GOLD at The Black HeartSupport: Necro Deathmort| Threshold Entities
March 15, 2018 at The Black Heart
Promoter: Old Empire
Threshold Entities begin with a sprawling, roving drone noise set, comprising various bits of abrasive textured distortion. It feels like a scrapyard fence, made of different sections of chainlink welded to crumpled rust sheets and bits of twisted leftover metal. Then when a fierce beat materialises, we’re running along next to the fence clanging a stick on the side, which ends up a bit of an industrial stomp. The show started with, I think, some saxophone blasts, with now the various musicians huddled like mysterious frog-creatures in the luminous blue gloom, over their various cables and switches and dials. The experiment ends up in moaning zombie distortion turbulence. . . and the single decipherable word, goodnighheerttt. . .
Soon enough Necro Deathmort are set up and open their performance with some 70s’ sci-fi tentative stabs, the sonic figure for weird alien tension, before the volume erupts in a giant version of one of those springs behind doors that go sprOOOOooouingggg! when you flick them and when you do that repeatedly at your grandparents house when you were a kid and get told to stop. After a period of just sheets of electronic noise there’s suddenly some straight up-beats with synths swooping over the top like creepy vampires at a disco. Something about it evokes a sort of wondrous, intense halloween kitsch which gives way to just pulsing slabs of gothy techno, pleasingly in mind of Skinny Puppy’s extreme-metal-plus-rave soup.
Next up there’s a slower ssstmp. . . sssSStmp. . . ssSSStmp with more floating veils, like the horror nervous search round the spaceship for the alien, before the slow realisation that the ship itself is the alien, and you’re reverberating with it’s stmp. . . ssssstmp. . . sssstmp space-machine heartbeat. The noise raw materials are then put on the gas hob of a classic motorik beat which sets it all burbling nicely, the electro blobs and synth layers all melting into psychedelic goop, fumes beginning to fizz off into clouds of noise that smell like thick narcotic danger. The beat collapses and there’s long sections of scratchy, swampy malignant thundering to make the doors of the beer fridge rattle like chattering teeth, and then a clickety rhythm plays over the dystopian Gotham tones like the bat signal, while you can feel each knob-twiddle effect send a ripple of sound through the ceiling and the walls; then, suddenly, wrrfffsskurrrrrrzp! and they’re done.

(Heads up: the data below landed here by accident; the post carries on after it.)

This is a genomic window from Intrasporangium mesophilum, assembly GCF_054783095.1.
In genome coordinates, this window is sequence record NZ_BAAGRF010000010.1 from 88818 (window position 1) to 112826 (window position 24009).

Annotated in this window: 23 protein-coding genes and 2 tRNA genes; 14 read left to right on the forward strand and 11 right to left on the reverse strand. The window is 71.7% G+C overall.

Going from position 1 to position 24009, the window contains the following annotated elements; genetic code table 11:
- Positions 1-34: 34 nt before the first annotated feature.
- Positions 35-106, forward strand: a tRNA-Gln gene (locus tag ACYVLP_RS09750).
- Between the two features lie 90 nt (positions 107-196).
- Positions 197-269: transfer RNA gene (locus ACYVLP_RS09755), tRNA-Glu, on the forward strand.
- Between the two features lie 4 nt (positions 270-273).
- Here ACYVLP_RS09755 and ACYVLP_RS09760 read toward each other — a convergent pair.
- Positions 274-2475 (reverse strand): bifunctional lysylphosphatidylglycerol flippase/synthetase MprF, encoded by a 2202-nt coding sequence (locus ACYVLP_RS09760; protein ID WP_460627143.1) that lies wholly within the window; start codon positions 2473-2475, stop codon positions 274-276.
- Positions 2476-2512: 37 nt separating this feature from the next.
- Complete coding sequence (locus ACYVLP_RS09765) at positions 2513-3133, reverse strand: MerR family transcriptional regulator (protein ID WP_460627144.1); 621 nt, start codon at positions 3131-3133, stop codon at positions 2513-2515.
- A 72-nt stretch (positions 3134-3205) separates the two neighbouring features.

Another brief wait, during which obscure Dutch black metal band Turia make a surprising appearance over the PA. . . then GOLD begin the set proper with a long a cappella Nina Simone sample. It’s an eerie start, with the solo voice holding everyone in a spell which is suddenly obliterated with the hammering klang of ‘Summer Thunder’. An instant stop, then an instant start to the disorienting elastic band snap of ‘Old Habits’, followed by the great retro-feel scuzzrock of ‘And I Know Now’, also from the previous record.
The tight six-piece band are in a dynamic arrowhead formation on the small stage, the crowd surprisingly sparse but intent on this great mixture of post rock, pop hooks and gothy trappings. Singer Milena Eva appears as if with puppet strings pulled from another dimension – an uncanny marionette, hands and eyes drifting with an otherworldly automatism, which has the effect of evoking something of the Victorian occult about the stage presence of the band. The songs, in addition to some great heavy post-metal dringing chords, are often a balance of a skewed declamatory lines and then crystal shards of melody. . . this is in evidence on ‘I Do My Own Stunts’ with the intense glaring refrain of “YOU DO NOT. . . REPEAT A LIE YOU DO NOT. . .” before the lilting drift of the song title; and also a few songs later on ‘White Noise’ with the querying, querulous “are you willing to survive?” dropping out for the piercing notes of “white sky, black sea”, the voice a glancing shard of light while the thunderous clouds redouble underneath. Between those two tracks we hear ‘Shapeless’ and the fantastic album-opener ‘You Too Must Die’, a legend which amusingly appears on a football scarf at their merch stand. ‘White Noise’ and ‘You Too Must Die’ back to back are two of the stand-out tracks, and it’s these two which appear on the band’s limited Oaken Palace 7-inch raising money for the White-backed Vulture, with the first of those tracks remixed by tour-mates Necro Deathmort in their inimitable style, the other versioned by Bestial Mouths.
Through ‘No Shadow’ and ‘Servant’ the whole six-piece is now moving intently – a single organism powered by the drummer keeping a constant wind-at-the-shutters beat, and then raising it to a more fiendish clatter in response to the shapes of the vocal lines and the sometimes dour changling, sometimes rhythmic swelling, of the riff waves. Then suddenly, a massive break with the audacity of Boris’ epic-rock moments in ‘Don’t’, and finally the peak combination of energetic lurching post-black-metal tremolo with a catlike, stalking vocal on last track ‘Tear’. An Odetta sample segues out, and, as with the opening snippet of Nina, it’s an apt combination of the fragile and the fierce.